An activity (outing, sport, art, etc.) typical of locals?

Tuscan local communities are generally very linked to customs and historical evocations. Among the best known are the Palio di Siena and the Florentine football tradition “Calcio Fiorentino”. Each village offers festivals, or competitions in each district once or twice a year.

The dish to absolutely taste?

Meat lovers should definitely try the delicious “Bistecca alla fiorentina”, a beef steak reminiscent of French entrecote served rare. Vegetarians or vegans can enjoy “Ribollita”, a soup made from bread, beans and black cabbage to be enjoyed during the colder months.

If we had to eat in just one restaurant?

This is a very difficult choice but I would advise you to try two restaurants, one in downtown Florence, The Ortone, near the covered market of Sant’Ambrogio, the oldest in the city. ; and one in the countryside in the Chianti region, the Divino Terrace where you can savor the dishes of the Tuscan culinary tradition while admiring a breathtaking view from their terrace.

What is the typical handicraft of Tuscany?

The artisanal tradition of leather processing is part of Florentine history. It can still be found in certain workshops and craft shops in the city and on the banks of the Arno River. In fact, there are also plenty of shops dedicated to the old processing of marbled paper, an activity that is unfortunately disappearing.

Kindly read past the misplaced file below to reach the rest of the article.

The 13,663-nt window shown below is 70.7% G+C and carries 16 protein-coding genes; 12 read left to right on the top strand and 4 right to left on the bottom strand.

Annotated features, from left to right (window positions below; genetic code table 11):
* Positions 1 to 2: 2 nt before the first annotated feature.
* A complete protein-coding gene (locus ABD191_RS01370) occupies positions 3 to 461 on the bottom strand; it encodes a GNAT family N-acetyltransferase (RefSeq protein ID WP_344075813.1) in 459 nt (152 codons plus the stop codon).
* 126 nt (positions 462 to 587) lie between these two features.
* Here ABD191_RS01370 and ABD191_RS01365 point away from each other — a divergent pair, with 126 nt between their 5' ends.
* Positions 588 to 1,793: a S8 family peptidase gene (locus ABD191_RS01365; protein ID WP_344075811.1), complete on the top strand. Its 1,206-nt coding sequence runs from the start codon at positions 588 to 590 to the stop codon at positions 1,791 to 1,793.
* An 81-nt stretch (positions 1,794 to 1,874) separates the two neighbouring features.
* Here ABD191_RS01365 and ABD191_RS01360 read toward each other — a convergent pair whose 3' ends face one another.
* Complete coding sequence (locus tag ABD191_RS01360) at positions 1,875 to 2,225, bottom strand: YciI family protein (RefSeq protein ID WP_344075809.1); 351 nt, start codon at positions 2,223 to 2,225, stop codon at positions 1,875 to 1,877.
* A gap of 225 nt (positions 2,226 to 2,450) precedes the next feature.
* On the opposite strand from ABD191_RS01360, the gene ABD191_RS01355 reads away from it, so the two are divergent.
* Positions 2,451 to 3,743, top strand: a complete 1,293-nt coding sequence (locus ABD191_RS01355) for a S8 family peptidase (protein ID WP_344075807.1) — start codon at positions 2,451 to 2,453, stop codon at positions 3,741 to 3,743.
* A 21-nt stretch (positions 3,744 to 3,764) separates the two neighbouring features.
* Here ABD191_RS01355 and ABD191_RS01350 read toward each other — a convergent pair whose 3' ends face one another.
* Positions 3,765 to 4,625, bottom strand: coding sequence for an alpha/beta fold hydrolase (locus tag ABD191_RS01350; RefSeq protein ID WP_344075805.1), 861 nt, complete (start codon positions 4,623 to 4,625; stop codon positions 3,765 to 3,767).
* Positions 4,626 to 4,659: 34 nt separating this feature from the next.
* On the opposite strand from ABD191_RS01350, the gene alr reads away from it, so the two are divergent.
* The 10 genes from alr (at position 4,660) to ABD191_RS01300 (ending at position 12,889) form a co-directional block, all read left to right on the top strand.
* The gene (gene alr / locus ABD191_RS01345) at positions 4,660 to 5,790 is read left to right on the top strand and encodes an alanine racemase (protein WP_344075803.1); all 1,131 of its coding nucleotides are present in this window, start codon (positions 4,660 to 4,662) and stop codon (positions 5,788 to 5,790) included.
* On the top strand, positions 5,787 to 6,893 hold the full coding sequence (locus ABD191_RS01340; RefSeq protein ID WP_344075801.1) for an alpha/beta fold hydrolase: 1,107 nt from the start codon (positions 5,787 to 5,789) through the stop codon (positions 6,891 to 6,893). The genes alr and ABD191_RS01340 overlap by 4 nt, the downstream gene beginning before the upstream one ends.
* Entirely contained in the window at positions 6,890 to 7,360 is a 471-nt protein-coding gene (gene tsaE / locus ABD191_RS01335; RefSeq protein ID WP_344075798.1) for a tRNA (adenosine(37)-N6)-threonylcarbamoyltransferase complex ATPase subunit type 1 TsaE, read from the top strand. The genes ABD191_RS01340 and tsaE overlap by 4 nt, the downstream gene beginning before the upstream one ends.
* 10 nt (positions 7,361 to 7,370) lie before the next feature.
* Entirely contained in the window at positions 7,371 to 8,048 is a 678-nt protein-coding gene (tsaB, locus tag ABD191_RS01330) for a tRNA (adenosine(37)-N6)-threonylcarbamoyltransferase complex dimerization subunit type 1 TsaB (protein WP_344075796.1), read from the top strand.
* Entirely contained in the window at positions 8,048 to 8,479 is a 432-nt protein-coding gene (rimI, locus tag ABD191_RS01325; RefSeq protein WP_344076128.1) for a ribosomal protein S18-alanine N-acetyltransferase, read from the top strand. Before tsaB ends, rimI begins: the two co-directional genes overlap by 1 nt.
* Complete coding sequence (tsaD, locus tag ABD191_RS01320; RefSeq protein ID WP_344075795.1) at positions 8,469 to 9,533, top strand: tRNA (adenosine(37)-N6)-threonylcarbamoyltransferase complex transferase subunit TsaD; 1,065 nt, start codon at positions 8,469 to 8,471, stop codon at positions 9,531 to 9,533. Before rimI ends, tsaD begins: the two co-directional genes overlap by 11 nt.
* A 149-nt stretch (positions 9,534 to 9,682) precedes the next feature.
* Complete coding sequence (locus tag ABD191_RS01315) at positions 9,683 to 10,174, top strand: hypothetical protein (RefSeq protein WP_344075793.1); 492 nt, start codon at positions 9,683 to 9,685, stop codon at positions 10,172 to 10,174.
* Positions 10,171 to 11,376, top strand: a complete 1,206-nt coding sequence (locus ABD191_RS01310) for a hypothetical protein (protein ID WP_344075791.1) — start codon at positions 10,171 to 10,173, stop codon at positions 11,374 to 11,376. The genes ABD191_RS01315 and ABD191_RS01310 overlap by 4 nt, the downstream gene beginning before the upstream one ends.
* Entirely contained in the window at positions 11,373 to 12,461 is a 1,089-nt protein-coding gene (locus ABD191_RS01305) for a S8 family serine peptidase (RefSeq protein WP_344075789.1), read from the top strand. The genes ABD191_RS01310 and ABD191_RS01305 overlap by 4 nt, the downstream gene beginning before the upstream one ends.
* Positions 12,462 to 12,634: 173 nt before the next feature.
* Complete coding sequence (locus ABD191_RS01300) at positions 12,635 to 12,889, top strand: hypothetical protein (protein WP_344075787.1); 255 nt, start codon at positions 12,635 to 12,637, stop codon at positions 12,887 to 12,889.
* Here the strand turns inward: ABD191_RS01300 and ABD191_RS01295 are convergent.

A typical expression to know?

If one wanted to pretend to be Florentine for a day, the regional expression to absolutely learn would be “Mi garba parecchio” or its negative form “Non mi garba per niente”, that is to say “He I like him a lot” and “I don’t like him at all”. The verb “garbare” is a dialect synonym of the Italian verb “piacere” (to appreciate in French). It is said that this expression comes from the ancient Florentine guild of the Art of Wool, whose workshops were concentrated in Via del Garbo, today’s Condotta road. The artisans, who produced the most precious and appreciated fabrics throughout Europe at the time, used very fine wool from the Arab Sultanate of Garbo, in North Africa. Thus, in Florence, via del Garbo was synonymous with very high quality products and this word evolved with the verb ‘garbare’ to define everything that people like.

The true cliché about your region?

You should never ask a Florentine to spend an evening out of town, or tell them to leave the house! It’s almost impossible to convince him to leave the city walls.

And the fake?

The Tuscans are not nice!

What you should never do when you come to Tuscany?

It’s best to avoid ordering a well-cooked Florentine steak, it’s a real sacrilege.

What unusual information do you need to know about Tuscany?

The region is very famous for its geothermal energy: the world’s first geothermal power plants were built in Larderello, Tuscany. The intense thermal activity is manifested in numerous hot springs, known since Roman times where you can bathe for free. The best known places are: Bagno Vignoni, San Casciano dei Bagni, Mulino del Gorello or Bagni San Filippo.

What item to bring back in your suitcase?

A good bottle of wine or olive oil.